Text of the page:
Death by hanging: Man facing execution for ‘blasphemous’ WhatsApp posts

Yahaya-Sharif Aminu
Yahaya-Sharif Aminu | ADF International

Yahaya-Sharif Aminu, who was sentenced to death in 2020 for sharing allegedly blasphemous song lyrics on WhatsApp that offended Islam, remains in prison in Nigeria as he awaits a Supreme Court appeal. United Nations experts have called for his immediate and unconditional release, highlighting concerns over human rights violations.

The U.N. experts — including Alexandra Xanthaki, special rapporteur in the field of cultural rights; Nazila Ghanea, special rapporteur on freedom of religion or belief, and Irene Khan, special rapporteur on the promotion and protection of the right to freedom of opinion and expression — issued a statement urging the Nigerian government to abolish the death penalty for blasphemy, according to the legal advocacy group ADF International, which has been supporting Sharif-Aminu’s appeal since November 2022.

“Mr. Sharif-Aminu has been in prison for too long for exercising his human rights,” the experts stated, urging the Supreme Court to prioritize his case and ensure compliance with international human rights obligations, as quoted in a statement by ADF International. They also called on the government to review his case, protect his rights, and ensure his well-being.

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In August 2020, an Upper Sharia Court in Kano, Nigeria, sentenced Sharif-Aminu to death by hanging for a song he composed about the Islamic prophet Muhammad. The Kano State High Court quashed the conviction in January 2021, citing procedural irregularities, and ordered a retrial. The Court of Appeal upheld this decision in August 2022.

Despite these rulings, Sharif-Aminu remains in detention, challenging the retrial order at the Supreme Court.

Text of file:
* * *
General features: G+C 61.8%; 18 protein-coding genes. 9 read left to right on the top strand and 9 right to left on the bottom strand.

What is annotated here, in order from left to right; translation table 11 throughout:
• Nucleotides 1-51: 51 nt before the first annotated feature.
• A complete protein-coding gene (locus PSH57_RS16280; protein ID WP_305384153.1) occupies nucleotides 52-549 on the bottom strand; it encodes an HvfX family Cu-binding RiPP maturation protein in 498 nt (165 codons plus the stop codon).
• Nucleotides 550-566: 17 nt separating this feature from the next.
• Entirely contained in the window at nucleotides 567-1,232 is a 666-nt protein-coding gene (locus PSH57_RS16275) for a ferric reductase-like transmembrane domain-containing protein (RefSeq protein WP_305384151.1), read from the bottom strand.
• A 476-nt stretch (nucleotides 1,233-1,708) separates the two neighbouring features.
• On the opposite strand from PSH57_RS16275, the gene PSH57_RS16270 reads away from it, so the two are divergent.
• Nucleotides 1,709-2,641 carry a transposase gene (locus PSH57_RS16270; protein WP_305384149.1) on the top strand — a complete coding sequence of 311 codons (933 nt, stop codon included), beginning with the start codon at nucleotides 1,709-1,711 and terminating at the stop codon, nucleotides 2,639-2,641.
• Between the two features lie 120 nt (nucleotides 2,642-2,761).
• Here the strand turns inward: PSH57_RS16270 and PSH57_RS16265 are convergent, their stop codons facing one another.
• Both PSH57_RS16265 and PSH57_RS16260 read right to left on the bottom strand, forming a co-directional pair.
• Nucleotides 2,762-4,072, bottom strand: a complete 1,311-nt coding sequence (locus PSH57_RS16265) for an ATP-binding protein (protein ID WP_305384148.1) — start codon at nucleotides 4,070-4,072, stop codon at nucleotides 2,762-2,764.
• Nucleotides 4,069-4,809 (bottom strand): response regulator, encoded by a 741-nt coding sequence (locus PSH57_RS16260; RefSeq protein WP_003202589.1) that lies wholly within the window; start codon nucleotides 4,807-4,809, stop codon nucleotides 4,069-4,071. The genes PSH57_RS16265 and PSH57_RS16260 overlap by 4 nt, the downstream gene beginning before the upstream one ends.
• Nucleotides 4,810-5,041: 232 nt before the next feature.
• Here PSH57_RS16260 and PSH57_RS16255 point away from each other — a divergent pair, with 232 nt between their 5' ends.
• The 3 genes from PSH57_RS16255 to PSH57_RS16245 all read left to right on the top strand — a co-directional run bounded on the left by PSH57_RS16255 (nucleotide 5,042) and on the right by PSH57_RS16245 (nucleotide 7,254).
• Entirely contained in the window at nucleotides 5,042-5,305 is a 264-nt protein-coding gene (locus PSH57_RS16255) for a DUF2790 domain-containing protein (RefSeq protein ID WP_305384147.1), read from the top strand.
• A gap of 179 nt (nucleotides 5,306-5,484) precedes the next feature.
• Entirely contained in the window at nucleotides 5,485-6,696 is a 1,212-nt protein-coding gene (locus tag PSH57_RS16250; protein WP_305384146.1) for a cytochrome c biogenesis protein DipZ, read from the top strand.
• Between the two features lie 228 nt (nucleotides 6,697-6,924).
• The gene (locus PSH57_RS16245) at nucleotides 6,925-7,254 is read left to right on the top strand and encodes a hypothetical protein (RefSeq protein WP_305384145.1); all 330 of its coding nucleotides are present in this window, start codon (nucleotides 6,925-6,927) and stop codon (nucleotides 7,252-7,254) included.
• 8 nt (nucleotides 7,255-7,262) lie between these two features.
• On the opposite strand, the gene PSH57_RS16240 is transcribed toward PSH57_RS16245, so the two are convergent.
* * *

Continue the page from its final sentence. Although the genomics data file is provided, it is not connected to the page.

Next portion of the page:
Sean Nelson, legal counsel for ADF International, expressed gratitude to global advocates for their support. “While the international community demands action, Yahaya continues to languish in prison awaiting a hearing at the Supreme Court of Nigeria,” Nelson said, urging Nigerian officials to heed global leaders’ calls, release Sharif-Aminu and abolish blasphemy laws that violate fundamental human rights.

Kola Alapinni, international human rights lawyer and legal counsel for Sharif-Aminu, referred to the perilous state of religious freedom in Nigeria. “As long as religious minorities are imprisoned for mere peaceful expression, religious freedom is imperiled in Nigeria,” Alapinni stated.

The persecution of religious minorities, including Christians and minority Muslims, is severe in Nigeria. According to recent reports, over 7,000 Christians were killed for their faith last year, with at least 200 murdered by militants in Plateau State during Christmas.

The U.S. Commission on International Religious Freedom (USCIRF) recommended designating Nigeria as a “Country of Particular Concern,” citing Sharif-Aminu’s case.

Members of Congress have passed resolutions calling for greater U.S. action in response to Nigeria’s religious freedom crises. They have also drawn attention to religious prisoners of conscience and egregious blasphemy laws in Nigeria.

The U.K. Parliament has also condemned Sharif-Aminu’s sentence and imprisonment. “The UK Government opposes the death penalty in all circumstances. We will continue to raise Mr. Sharif-Aminu’s case as he appeals his sentence,” stated the Parliament, conveying their support for freedom of religion and belief in Nigeria.

“Should the death sentence be re-confirmed by a court, the government must issue a stay of execution until Nigeria’s laws comply with its international human rights obligations in matters relating to the death penalty,” the U.N. experts said, according to Premium Times.

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